South Africa has entered into a buyer’s market and the international community, especially, is benefiting from the favourable exchange rates.
South Africa has entered into a buyer’s market and the international community, especially, is benefiting from the favourable exchange rates. Property in the larger cities, particularly Cape Town and surrounding areas, are being snapped up by foreign investors, and wide areas of land throughout the country are being turned into sprawling housing complexes, or worse still (yet another) giant shopping mall.
South Africans are also investing in property, though high levels of unemployment and salary increases that are not commensurate with increased interest rates make it that much tougher for the average South African to secure a bond in their own country.
Distress sales account for a significant percentage of property sales, due to high financial pressures on home owners to maintain bond repayments. As such, South Africans who are able to purchase property may find themselves falling victim to a vicious cycle, with actual property profit margins not as high as perhaps projected.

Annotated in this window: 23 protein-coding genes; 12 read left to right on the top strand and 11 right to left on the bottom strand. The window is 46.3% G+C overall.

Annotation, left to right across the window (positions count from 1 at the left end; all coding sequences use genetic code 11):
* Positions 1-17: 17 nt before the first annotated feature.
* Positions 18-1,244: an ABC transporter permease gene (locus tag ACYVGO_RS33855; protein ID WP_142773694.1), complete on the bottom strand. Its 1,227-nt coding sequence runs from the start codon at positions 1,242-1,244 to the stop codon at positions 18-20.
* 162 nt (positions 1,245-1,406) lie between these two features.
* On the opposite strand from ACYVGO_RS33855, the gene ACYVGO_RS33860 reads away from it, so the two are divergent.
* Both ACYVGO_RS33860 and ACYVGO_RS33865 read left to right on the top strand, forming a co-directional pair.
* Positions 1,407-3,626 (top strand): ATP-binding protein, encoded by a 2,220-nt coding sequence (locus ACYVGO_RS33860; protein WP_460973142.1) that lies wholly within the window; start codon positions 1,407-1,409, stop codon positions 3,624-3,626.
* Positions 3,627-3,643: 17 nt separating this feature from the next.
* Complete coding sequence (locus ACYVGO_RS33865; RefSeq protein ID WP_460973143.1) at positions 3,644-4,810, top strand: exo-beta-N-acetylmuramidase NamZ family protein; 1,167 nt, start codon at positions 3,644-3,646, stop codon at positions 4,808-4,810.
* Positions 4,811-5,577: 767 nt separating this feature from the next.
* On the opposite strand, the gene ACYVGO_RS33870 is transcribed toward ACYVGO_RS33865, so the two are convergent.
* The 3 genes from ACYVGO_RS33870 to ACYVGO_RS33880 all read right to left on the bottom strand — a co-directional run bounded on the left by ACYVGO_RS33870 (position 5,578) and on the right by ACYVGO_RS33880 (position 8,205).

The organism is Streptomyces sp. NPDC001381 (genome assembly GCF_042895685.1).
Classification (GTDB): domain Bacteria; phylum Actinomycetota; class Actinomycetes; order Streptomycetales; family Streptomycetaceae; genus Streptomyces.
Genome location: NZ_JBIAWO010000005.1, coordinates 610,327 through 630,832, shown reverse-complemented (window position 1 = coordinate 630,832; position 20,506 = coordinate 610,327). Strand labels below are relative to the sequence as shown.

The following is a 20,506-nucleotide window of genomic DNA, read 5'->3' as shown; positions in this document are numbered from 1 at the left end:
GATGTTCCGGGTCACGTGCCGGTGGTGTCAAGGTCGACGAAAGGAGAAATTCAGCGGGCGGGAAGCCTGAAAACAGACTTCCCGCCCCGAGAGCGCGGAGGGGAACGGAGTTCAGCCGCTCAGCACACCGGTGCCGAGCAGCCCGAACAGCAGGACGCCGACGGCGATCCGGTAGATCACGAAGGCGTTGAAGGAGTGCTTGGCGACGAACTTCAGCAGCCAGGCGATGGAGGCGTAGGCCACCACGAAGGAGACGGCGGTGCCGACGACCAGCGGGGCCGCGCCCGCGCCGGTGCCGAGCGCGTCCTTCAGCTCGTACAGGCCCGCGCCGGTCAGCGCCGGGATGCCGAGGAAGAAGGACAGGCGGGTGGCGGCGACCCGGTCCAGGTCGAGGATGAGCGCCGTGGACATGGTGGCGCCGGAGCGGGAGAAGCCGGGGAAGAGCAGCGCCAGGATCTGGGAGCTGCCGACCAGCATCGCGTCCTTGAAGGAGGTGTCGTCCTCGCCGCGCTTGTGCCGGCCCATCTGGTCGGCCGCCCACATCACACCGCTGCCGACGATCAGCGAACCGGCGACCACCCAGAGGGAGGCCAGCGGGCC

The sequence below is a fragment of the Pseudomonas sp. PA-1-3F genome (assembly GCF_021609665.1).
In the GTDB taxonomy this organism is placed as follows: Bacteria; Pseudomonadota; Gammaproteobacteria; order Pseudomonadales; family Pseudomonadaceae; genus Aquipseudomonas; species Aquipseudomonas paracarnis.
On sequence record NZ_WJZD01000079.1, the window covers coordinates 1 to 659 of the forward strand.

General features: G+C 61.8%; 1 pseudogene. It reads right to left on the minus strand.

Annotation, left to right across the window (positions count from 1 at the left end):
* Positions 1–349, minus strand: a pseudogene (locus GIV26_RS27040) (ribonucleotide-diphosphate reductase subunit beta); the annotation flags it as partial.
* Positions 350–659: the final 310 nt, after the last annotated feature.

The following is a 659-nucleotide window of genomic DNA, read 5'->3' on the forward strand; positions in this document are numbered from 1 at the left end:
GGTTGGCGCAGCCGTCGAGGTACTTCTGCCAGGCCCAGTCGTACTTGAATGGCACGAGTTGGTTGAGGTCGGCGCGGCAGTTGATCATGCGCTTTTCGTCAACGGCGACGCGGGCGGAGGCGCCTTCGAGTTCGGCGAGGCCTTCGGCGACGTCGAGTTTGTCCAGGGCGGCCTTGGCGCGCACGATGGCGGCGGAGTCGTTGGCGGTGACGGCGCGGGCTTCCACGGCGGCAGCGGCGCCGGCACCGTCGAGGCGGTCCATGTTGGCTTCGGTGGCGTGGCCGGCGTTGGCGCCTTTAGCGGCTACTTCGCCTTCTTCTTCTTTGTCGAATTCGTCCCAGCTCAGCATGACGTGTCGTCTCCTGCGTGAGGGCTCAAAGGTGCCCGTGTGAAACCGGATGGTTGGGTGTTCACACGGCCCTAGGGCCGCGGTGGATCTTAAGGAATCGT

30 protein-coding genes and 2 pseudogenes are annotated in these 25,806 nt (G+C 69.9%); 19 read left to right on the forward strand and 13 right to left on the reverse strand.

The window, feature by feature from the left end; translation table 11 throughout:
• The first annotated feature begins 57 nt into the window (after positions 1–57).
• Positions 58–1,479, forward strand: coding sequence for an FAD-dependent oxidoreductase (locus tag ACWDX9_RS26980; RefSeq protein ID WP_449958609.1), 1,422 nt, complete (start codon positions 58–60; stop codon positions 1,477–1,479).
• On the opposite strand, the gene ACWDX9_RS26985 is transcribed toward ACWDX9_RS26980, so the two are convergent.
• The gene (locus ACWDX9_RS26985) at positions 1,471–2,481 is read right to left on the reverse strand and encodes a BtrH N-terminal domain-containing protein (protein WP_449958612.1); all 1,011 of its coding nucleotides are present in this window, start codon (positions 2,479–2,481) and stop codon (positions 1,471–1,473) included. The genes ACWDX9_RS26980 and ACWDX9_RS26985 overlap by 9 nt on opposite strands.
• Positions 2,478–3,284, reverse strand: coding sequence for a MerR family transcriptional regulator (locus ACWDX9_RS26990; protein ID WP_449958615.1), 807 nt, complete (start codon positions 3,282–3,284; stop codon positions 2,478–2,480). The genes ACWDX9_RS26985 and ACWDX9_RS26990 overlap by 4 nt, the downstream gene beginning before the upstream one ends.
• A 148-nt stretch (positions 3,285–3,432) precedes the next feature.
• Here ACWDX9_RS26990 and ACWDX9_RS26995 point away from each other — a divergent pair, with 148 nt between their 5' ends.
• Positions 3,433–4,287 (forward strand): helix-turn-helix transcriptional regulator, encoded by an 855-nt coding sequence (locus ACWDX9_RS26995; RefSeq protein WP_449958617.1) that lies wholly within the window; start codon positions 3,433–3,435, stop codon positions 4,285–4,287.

Given national trends, Grahamstown sits in an intriguing position. At first glance, it would appear that the property market in Grahamstown is booming. New housing complexes are being built, Rhodes has recently opened new residences, and the demand for housing appears to far outweigh availability.
More and more students arrive each year expecting to be accommodated, and while this is good news for local property owners, the reality is that the student influx has pushed property prices as well as rentals beyond the grasp of the average Grahamstown citizen.
Perhaps a solution is to invest more into developing resources in the township, improving sanitation and access to basic amenities, and enhancing the infrastructure and quality of the houses themselves. Already there has been growth in the BB industry in the township, though admittedly the low business turnover in this relatively new enterprise during this year’s Festival pointed to a missed marketing opportunity.
Of course other issues such as transport to and from Joza and Fingo Village for students and home owners would have to be addressed. But we must remember that the township is not a separate entity from Grahamstown but rather an extension of this city.
Should the municipality successfully improve the quality of housing and amenities in the township then property investors, the local hospitality industry, students and township residents will all benefit. Grahamstown’s economy will grow and property prices might start to reflect a more traditional growth trend.